“Remind me of how stupid of an idea this is if I suggest it again.” — Me, after yet another ignorant attempt at eating out with young children.
Why do I continue to do this to myself? (And why isn’t there a law enforcing restaurants to clean high chairs and booster seats more often – like after each use, perhaps? Is that asking too much?)
Dining out will never be like it was before kids. Not even when they’re not with me. Why, oh why does this cold hard fact continue to elude me when the idea of eating out pops up? I have gotten used to the fact that it will be years before I will again be able to jump in the car at a moment’s notice but I can not accept the fact that enjoying a meal out again won’t likely happen again until I am old enough to think that Golden Corral sounds delicious. Ugh.
Yesterday, just after Little Lady awoke from her morning nap, we decided to hit a salad bar for lunch. We had been feeling kind of sluggish for the last few days – The Husb especially, with his work schedule flip-flopping between days and nights. We were hoping that a fill up of some wholesome greens would give us a boost. I was starving when my husband asked if we could stop at a fish store before going to eat. No problem, I thought. Everyone was in a cheerful mood (at that moment).
He picked up some fish that we then had to run back to the house. Great. Let’s make this quick.
After a surprisingly quick dash to the house, we were on our way to eat. Praise Allah. I felt like my stomach was beginning to turn inside out. I was huuuungry.
So we got to the restaurant and took our place in line.
Then trouble started.
As The Husb held Little Dude a few feet away, I could see some obvious signs of a fatigue-induced meltdown brewing. Restlessness. Grouchy facial expression. Then I saw Little Dude smack his dad in the face.
After quickly making eye contact with me, My husband whisked Little Dude out the door. I eagerly tried to find sight of them outside but I couldn’t. Little Lady and I inched closer and closer to the register but still no sight of The Husb and son. We’ve never left a restaurant before eating so I wasn’t sure what to make of the whole deal.
Finally I reached the register … just as I missed a call from The Husb. Damn! I tried dialing him back while pulling out my credit card in slow motion, wondering if he had tried to call to tell me to bag our lunch plans and meet him at the car.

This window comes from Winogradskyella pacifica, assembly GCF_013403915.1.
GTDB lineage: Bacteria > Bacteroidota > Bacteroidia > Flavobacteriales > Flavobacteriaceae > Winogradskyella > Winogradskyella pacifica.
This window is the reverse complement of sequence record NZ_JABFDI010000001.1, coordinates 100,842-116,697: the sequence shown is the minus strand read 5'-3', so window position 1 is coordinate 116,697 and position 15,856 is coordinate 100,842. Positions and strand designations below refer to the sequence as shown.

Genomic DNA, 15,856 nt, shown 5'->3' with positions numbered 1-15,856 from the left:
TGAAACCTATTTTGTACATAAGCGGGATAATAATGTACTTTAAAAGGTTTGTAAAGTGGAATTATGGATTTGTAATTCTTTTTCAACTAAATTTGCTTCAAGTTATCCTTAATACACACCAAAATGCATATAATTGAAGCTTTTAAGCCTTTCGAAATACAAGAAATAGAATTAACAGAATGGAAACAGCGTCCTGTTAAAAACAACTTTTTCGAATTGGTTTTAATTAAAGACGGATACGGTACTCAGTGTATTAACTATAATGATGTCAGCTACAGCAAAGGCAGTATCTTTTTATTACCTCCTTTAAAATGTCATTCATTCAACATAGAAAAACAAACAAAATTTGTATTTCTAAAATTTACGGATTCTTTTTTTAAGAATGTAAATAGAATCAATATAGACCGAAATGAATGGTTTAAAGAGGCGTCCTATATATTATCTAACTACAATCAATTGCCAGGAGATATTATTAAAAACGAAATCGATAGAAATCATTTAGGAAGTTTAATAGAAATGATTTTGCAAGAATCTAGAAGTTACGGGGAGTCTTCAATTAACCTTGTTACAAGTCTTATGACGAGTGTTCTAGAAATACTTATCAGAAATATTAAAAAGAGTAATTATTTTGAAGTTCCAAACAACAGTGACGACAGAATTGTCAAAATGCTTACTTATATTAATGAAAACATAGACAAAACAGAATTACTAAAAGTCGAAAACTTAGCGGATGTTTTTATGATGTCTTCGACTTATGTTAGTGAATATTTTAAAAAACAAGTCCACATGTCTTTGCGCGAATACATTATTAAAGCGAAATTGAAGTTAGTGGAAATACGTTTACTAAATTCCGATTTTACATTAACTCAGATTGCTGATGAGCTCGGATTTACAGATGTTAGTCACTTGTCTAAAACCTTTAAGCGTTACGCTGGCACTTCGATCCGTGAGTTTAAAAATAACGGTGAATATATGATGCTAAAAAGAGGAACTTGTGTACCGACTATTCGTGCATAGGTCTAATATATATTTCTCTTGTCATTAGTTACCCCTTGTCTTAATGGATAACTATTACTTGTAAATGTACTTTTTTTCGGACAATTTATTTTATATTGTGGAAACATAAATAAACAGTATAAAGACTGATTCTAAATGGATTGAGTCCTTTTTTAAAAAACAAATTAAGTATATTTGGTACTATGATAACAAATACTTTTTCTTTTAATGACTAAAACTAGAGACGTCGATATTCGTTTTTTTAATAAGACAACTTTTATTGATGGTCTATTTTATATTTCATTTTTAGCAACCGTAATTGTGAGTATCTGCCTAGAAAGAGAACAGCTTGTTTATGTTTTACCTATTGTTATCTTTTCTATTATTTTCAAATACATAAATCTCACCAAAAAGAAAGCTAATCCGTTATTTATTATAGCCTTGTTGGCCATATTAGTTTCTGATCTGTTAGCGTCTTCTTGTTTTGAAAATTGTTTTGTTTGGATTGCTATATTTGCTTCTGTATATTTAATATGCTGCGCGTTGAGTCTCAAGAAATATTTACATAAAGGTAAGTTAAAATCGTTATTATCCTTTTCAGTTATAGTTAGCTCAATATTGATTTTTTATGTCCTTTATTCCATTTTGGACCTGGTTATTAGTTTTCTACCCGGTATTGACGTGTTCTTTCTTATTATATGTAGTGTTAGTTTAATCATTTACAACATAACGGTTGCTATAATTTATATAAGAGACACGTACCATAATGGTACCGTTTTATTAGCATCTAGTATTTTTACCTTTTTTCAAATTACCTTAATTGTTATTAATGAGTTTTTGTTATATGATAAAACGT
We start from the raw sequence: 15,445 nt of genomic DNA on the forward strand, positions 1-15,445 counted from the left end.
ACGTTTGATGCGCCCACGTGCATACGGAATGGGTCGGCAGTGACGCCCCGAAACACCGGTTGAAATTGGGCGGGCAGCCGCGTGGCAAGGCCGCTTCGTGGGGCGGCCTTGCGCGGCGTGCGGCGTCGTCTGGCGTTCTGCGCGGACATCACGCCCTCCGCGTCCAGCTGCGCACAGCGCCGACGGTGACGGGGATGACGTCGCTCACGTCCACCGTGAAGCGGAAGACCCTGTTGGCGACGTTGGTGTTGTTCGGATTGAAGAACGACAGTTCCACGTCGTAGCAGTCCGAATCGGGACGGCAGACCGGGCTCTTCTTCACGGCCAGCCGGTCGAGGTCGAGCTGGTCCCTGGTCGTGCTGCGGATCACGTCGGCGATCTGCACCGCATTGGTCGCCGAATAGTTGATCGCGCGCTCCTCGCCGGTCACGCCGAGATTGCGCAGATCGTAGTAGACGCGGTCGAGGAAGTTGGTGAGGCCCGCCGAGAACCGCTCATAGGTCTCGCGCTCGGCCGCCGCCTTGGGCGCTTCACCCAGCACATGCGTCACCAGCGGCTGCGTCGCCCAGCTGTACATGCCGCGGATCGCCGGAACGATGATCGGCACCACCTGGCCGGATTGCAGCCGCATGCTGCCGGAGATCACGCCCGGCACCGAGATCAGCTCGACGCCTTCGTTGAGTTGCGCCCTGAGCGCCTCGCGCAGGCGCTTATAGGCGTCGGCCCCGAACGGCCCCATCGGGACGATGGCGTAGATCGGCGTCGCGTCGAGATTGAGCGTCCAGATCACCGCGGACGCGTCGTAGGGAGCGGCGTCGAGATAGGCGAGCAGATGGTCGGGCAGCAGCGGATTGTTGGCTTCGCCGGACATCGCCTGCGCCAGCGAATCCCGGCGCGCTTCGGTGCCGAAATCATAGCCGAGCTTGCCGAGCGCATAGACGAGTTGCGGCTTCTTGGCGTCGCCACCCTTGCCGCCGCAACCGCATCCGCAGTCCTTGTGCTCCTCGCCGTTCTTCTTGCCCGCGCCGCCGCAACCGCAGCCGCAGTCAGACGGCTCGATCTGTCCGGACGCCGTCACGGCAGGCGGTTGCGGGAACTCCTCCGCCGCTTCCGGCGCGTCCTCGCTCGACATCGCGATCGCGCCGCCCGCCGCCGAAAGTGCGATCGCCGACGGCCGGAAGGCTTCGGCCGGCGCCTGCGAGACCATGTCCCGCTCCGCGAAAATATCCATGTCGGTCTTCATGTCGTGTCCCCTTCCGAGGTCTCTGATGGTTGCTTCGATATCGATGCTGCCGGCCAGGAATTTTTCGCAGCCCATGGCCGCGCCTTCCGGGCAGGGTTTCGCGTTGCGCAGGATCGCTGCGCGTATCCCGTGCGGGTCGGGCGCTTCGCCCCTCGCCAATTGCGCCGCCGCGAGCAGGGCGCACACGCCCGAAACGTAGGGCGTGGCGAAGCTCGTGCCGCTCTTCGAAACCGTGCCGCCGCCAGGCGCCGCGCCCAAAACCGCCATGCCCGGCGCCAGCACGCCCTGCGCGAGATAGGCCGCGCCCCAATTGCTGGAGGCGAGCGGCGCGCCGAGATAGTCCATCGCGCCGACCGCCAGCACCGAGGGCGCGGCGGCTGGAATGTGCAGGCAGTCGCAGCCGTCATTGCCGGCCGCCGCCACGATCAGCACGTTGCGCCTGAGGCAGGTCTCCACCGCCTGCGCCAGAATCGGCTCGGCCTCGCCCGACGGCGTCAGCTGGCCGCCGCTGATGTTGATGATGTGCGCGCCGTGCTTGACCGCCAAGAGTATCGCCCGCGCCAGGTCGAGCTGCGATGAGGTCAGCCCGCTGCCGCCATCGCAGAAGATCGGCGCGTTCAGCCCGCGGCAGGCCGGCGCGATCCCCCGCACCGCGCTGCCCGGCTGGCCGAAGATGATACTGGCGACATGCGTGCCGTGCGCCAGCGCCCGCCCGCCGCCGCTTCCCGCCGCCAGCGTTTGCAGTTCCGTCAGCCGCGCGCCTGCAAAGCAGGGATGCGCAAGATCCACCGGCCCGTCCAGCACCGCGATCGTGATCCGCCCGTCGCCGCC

He didn’t answer. (Ain’t that the way it goes?)
So I slowly gave the lady my card and, literally, the moment she swiped it My husband popped his head in the door and gave me the sign to leave. Doh! The woman behind me asked, “You’re not staying?” I promptly ignored her – was she writing a book? What business was it of hers, and if she was patient she would have her question answered without even wasting her breath.
Me? Crabby? Why yes. Yes I was. And don’t forget hungry, too.
So we crammed back into the car and listened to Arden scream at the top of his lungs that he didn’t want to leave. “Stop! Stop! I hungry! I stop cwying! Go back!” His screaming inevitably scared Addy so she too began crying. Aaaahhh…. The joys of parenthood.
On our way home the car returned to a quiet peaceful place. So Neil and I debated whether or not to make another attempt to eat out at another salad place nearby. The decision was made to make another go of it and so we headed toward our new destination.
This time we were able to find a seat and make our plates with only the usual amount of ruckus. But it wasn’t long until Addy was throwing shit on the floor and turning her nose up at everything we had chosen for her. And soon it became necessary to pull her out of the high chair and try to keep her occupied long enough for us to gulp down as much food as we could before we lost her all together … Which didn’t take but a couple more minutes when I had to abandon my plate to walk around with her so that at least ONE of us (a.k.a. Neil) could eat.
On the bright side, though, Arden was an angel.
Am I rambling?
Yes. I believe I am.
The point is that eating out is just as enjoyable as eating cold, leftover spaghetti. Therefor, I think next time that is what I will choose to do – save myself the money, hope, and agony.